Learning From The Worst

Greetings. While many of us were enjoying college basketball’s Final Four championship, the readers at Consumerist were holding their own “final four” of sorts to determine the worst company in America. And for the second year in a row, the winner is Electronic Arts…a leading maker of video games. It seems that the folks at EA have been running their business with a compelling disregard for their customers. Who ever thought that would be a winning formula?

But the rest of us can learn a lot from their missteps and from the elegant response to the award, or should we say defense of their performance, provided by their COO Peter Moore who replied:

Are we really the ‘Worst Company in America? I’ll be the first to admit that we’ve made plenty of mistakes. These include server shut downs too early, games that didn’t meet expectations, missteps on new pricing models and most recently, severely fumbling the launch of SimCity. We owe gamers better performance than this. But I am damn proud of this company, the people around the globe who work at EA, the games we create and the people that play them.”

Though probably not “damn proud” enough of the people who play their games (a.k.a., their “customers”) to understand and deliver what really matters to them. And he went on to suggest that EA should never be compared to companies that pollute the planet and evict people from their homes. It’s an interesting but self-serving comparison.

In fact, customers really do matter. And the most successful companies seem to put them at the center of their decisions and actions. The companies that EA beat on the road to the trophy were three other well-known brands that customers love to hate…Ticketmaster, Bank of America, and Comcast…because they also seem to delight in taking advantge of their customers.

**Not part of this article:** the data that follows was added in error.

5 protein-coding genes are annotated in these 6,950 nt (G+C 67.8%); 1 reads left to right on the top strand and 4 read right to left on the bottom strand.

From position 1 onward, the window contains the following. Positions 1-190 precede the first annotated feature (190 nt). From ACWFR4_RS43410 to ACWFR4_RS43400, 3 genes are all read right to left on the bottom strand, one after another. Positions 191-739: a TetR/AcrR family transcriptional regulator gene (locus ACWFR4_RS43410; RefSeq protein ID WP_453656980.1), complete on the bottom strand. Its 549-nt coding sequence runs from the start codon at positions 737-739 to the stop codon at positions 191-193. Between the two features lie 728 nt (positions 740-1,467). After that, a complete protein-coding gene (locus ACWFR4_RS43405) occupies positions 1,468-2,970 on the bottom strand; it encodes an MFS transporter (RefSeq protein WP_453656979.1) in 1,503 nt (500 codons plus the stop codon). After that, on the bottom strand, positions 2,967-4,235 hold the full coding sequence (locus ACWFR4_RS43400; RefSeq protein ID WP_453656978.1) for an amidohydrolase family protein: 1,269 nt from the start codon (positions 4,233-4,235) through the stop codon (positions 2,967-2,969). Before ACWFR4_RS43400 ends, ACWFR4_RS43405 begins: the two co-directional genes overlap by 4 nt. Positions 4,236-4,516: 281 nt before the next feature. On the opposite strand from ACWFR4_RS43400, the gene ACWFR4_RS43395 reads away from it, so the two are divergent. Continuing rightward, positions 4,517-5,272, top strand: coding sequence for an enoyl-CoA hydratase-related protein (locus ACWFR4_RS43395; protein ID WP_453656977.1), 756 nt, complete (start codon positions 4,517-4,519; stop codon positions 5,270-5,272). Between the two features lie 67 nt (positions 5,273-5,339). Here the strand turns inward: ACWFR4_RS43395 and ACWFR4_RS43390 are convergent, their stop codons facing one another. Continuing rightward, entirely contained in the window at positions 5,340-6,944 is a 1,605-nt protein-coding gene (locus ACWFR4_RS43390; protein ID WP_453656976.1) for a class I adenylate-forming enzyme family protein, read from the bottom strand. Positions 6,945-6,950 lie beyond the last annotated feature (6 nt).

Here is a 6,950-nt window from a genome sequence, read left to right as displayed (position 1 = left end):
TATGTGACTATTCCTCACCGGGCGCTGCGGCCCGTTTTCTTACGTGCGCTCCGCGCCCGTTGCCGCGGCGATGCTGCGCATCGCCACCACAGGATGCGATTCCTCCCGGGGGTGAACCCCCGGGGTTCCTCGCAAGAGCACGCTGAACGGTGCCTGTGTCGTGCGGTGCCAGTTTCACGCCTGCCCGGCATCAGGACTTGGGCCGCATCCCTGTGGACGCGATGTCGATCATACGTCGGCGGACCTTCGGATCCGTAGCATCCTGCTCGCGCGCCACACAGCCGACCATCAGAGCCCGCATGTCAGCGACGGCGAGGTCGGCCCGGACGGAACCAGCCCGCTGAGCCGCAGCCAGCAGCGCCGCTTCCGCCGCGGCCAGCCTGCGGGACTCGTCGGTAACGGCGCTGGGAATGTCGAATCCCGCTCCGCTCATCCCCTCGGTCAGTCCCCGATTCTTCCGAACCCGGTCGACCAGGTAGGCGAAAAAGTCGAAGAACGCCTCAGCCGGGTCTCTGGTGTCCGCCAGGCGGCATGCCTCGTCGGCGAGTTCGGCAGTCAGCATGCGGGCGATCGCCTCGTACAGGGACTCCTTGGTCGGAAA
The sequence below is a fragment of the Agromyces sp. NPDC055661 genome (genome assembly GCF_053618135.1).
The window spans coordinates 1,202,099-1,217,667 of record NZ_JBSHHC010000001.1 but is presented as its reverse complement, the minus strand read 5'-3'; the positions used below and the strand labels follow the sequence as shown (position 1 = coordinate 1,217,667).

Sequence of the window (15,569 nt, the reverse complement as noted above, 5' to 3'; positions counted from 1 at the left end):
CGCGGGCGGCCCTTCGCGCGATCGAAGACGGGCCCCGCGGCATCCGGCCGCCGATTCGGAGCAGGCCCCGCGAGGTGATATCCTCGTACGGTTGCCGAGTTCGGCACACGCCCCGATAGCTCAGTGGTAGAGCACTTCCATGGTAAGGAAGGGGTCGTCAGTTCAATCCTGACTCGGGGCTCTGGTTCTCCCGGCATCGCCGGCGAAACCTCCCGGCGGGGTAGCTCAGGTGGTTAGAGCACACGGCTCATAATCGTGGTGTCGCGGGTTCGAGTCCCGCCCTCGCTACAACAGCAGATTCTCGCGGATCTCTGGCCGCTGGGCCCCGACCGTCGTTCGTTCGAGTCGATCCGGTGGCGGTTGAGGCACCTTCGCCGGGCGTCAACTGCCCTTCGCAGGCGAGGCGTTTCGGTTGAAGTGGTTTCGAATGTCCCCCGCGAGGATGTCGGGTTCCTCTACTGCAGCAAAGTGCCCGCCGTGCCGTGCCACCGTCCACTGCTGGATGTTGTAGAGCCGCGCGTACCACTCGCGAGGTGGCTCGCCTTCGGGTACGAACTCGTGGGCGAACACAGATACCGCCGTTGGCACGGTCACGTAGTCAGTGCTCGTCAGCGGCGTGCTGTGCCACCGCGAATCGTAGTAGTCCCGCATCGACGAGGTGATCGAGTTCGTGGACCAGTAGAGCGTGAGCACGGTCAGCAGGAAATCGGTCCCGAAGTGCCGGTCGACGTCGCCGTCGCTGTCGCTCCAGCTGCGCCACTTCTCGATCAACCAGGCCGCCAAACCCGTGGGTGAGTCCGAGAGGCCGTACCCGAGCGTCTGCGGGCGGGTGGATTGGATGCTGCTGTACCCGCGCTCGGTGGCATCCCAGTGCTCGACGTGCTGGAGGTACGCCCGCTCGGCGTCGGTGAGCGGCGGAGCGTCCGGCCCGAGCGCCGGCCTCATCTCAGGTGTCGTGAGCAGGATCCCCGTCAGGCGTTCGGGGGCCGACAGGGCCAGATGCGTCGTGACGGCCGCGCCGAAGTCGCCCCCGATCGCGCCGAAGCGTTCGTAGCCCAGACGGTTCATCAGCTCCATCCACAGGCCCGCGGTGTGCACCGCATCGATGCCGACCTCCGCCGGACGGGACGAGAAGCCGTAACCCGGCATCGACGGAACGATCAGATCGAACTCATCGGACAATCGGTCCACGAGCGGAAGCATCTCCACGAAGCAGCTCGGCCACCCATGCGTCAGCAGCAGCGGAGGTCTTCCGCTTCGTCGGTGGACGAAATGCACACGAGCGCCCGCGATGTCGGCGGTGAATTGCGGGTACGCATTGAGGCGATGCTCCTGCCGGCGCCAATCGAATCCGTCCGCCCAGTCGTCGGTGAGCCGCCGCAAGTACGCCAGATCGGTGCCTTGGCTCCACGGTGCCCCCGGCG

We win in business and in life when we pay our greatest respect to those we have the privilege to serve. And when we spend less time covering our bottoms and more time exceeding their expectations.


“Worst Company in America”

Greetings.  The votes have been cast, and the 2010 "Worst Company in America" is Comcast according to Consumers Union.  The decision was announced during a press conference yesterday, and came as no surprise to most Comcast customers and industry watchers.  After all, the company had placed second for the past two years and it was only a matter of time before its blatant abuse of customers would earn it the top prize.  

The award itself is a bit of a publicity stunt, but it's also a serious attempt to shine a spotlight on corporations that seem to have little or no regard for those they have the privilege to serve.  And by practically any measure, Comcast seems to be a most worthy recipient.  In fact, the company's "track record" of poor quality, installation nightmares, inadequate technical support, unresponsiveness, deceptive marketing and pricing schemes, and failure to listen to its customers is almost legendary.  So its defeat of Ticketmaster, last year's winner and the company that has singlehandedly made every live event significantly more expensive than it should be, was well-earned.  Though one might question how they defeated AIG, the company that gave rise to the phrase "financial meltdown."  Could it be that this Wall Street giant was old news?  Or, as one leading blogger noted:  "It all goes to show that irritating individual consumers is a really bad idea." Needless to say, Comcast officials did not attend the award ceremony or make themselves available for comment.  

At least they are thoughtful enough to lead, or retreat, by example.  Showing other companies how not to provide a valued customer experience must be their way of raising the bar (or at least the red flag).  But if you've had a great experience with Comcast, I'd love to hear about it.  And I'd even be willing to spread the good word. Even if it's the only good word.  After all, I have high expectations for companies based in the City of Brotherly–or Customerly–Love!

Golden Poo 

We win in business by treating the customer with the highest regard. And when we don't, we still have the chance to win an award.  It's just not an award that our mothers would be proud of.